UGR-06008     Jar with underglaze-red decoration of incised

                            peacock and peony

Yuan dynasty, Hu-tian Kiln, unmarked.
Height: 30.1cm, Mouth diameter: 21.5cm, Foot diameter: 19.7cm, Interior foot diameter: 0.7cm     Weight:5955g
This ware has been cleansed with Oxalic Acid to remove dirt and viscidities to restore its original luster for collection and preservation.

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Erect neck, extended shoulder, slender belly, and flat bottom. These are standard descriptions of a vessel in Yuan dynasty.

 This ware was joined on the belly. Using acicular tools, diamond shapes were engraved around the neck whereas peacocks, peony sprays and plantain foliage were engraved on the body. Copper red pigment was painted on blank areas and coated with a layer of white glaze.  

Copper oxide used as pigment was fired with glaze coating together under reductive flame. Copper elements are easily volatilized and dissociated under high temperature, so it is rare to find pure underglaze-red porcelains.  

The glittering surface glaze appears light green.

Peony with its rich colors and radiance has been given the honor as the king of flowers. It is a common decorative element found in company with lions, phoenixes, and peacocks. Since late Yuan dynasty, wider peony leaves are gradually adopted by artists.  

After combustion, chap lines on the glaze surface are formed as a natural reaction accounted for the difference in surface tension of clay and glaze.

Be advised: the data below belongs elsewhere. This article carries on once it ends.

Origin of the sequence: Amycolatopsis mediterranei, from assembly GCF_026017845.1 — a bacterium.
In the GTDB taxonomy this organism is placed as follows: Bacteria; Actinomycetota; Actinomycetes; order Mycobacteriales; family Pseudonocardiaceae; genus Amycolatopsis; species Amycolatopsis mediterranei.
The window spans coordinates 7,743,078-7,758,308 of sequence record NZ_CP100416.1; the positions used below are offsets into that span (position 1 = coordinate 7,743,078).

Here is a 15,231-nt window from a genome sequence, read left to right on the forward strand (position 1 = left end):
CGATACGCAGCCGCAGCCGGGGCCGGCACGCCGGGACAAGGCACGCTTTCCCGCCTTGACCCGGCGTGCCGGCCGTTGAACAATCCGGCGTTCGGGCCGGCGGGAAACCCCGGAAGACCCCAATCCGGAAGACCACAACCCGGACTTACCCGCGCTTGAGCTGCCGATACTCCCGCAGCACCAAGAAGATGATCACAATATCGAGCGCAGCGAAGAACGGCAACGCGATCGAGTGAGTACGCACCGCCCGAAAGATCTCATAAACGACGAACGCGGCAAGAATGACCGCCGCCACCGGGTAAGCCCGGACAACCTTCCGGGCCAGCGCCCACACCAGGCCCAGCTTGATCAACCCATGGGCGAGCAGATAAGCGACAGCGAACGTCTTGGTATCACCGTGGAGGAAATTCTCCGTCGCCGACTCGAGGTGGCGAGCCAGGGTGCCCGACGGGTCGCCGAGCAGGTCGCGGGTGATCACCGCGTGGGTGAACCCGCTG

Metallic oxides are used as pigments for both underglaze-blue and red porcelains. These pigments, however, consisted of different metallic elements.  

Cobalt oxide used for underglaze-blue produces solid coloration, and has a wider range of firing temperature. On the other hand, copper used for underglaze-red is much more unstable than cobalt.  

Minor inconsistencies with the firing temperature, pigment blend, or ingredients in the glaze can alter its manifestation on the finished porcelains. For instance, blackish red can be attributed to excessive copper content while lower firing temperature or too much copper loss during the firing process may result in gray. For this reason, pure red underglaze is extremely rare.

In Yuan dynasty, binary formula reinvents the clay required for porcelain production. By mixing general clay with high alumina Ma-chang clay, the new formula proves to withstand higher firing temperature and stabilize ware formation under high temperature. However, the alumina contents also reduced the clays plasticity. Hence, most larger wares in Yuan dynasty are formed by combining separately shaped parts.  

Porcelains from Yuan dynasty share the following common features: large figure, thick clay, heavy ware, hard quality, white color, and sectioned bonding.

The bottom of jar is unglazed with a heart-shaped kneading lump at center. The uneven surface is flintlike red with black iron spots.

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Copper red pigment volatiles and dissociates easily under high temperature. Brush works diffuses easily. Green or yellow spots occur periodically.

 Large and small air bubbles scatter evenly on the surface.

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Clay in Yuan dynasty was mixed according to binary formula. The grayish white color, loose and rough structure with obvious air holes indicates a less refined quality. Sand holes, brush marks, and iron spots are found on the bottom of ware.

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